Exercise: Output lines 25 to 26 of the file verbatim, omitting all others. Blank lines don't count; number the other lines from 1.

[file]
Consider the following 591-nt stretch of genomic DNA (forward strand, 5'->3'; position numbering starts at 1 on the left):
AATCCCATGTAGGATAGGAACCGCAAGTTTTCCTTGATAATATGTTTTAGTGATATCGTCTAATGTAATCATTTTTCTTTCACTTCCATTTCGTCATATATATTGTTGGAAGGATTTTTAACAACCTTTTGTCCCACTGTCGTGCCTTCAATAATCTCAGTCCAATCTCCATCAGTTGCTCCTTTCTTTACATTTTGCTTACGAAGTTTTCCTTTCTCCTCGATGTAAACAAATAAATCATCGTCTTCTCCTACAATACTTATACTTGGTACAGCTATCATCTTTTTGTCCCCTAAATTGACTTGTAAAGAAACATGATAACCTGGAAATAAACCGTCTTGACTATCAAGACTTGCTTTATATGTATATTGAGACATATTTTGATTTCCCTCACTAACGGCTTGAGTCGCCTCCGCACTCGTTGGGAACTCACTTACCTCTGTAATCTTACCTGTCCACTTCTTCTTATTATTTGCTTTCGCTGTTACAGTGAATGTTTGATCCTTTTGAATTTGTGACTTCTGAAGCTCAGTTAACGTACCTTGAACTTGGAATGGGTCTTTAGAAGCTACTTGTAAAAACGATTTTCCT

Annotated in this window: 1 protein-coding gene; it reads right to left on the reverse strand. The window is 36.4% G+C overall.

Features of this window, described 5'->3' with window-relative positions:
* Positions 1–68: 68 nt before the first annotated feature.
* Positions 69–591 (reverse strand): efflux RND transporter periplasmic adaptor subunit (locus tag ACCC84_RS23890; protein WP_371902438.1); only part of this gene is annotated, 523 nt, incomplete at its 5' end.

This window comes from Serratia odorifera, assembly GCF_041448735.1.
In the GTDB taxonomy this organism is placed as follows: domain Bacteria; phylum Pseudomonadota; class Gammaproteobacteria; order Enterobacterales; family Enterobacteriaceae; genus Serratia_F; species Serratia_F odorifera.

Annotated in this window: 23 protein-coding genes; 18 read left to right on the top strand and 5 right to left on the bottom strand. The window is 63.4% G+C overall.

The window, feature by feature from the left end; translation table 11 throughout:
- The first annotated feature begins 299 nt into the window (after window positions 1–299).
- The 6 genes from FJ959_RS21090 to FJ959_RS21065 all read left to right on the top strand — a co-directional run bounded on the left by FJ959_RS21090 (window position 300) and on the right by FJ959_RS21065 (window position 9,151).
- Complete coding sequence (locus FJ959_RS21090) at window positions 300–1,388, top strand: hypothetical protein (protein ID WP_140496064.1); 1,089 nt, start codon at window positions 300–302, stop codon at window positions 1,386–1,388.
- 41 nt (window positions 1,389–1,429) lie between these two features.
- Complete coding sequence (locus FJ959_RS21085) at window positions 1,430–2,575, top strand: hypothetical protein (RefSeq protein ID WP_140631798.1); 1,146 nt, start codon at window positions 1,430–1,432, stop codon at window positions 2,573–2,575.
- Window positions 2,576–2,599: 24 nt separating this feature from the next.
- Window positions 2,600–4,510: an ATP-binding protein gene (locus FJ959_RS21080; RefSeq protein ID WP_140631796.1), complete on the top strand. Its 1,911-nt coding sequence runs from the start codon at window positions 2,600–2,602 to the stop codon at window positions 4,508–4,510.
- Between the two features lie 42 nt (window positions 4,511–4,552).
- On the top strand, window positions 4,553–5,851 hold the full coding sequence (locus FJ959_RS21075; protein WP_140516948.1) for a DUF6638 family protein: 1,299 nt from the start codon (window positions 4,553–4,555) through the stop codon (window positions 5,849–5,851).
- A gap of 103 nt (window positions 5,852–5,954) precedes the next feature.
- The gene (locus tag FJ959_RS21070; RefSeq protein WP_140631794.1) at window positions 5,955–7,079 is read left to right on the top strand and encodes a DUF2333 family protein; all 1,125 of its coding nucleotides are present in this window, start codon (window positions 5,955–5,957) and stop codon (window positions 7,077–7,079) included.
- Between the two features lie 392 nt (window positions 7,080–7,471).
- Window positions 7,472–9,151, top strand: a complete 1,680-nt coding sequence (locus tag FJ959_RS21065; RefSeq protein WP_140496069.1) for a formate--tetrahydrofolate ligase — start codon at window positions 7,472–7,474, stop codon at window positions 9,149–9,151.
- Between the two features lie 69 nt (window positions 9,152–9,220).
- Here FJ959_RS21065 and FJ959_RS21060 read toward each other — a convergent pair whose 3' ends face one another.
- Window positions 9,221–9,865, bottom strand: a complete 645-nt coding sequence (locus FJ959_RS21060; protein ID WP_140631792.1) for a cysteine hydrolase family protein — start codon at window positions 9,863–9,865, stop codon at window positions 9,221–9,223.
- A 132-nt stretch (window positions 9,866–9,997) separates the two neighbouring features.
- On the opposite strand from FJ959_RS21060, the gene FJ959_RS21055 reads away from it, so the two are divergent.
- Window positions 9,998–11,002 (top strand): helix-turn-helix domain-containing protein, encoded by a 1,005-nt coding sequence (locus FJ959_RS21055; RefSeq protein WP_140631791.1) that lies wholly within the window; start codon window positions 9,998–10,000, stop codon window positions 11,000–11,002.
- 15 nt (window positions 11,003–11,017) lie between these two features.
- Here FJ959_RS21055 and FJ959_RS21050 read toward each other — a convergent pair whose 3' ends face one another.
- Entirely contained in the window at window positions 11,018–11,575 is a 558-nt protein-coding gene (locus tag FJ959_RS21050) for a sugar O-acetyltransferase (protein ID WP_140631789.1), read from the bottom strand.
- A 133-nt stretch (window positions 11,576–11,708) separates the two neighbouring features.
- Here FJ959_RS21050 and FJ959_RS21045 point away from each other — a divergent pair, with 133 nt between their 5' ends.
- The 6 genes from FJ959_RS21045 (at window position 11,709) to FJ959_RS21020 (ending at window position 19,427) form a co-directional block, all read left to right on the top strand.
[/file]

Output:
- Here FJ959_RS21065 and FJ959_RS21060 read toward each other — a convergent pair whose 3' ends face one another.
- Window positions 9,221–9,865, bottom strand: a complete 645-nt coding sequence (locus FJ959_RS21060; protein ID WP_140631792.1) for a cysteine hydrolase family protein — start codon at window positions 9,863–9,865, stop codon at window positions 9,221–9,223.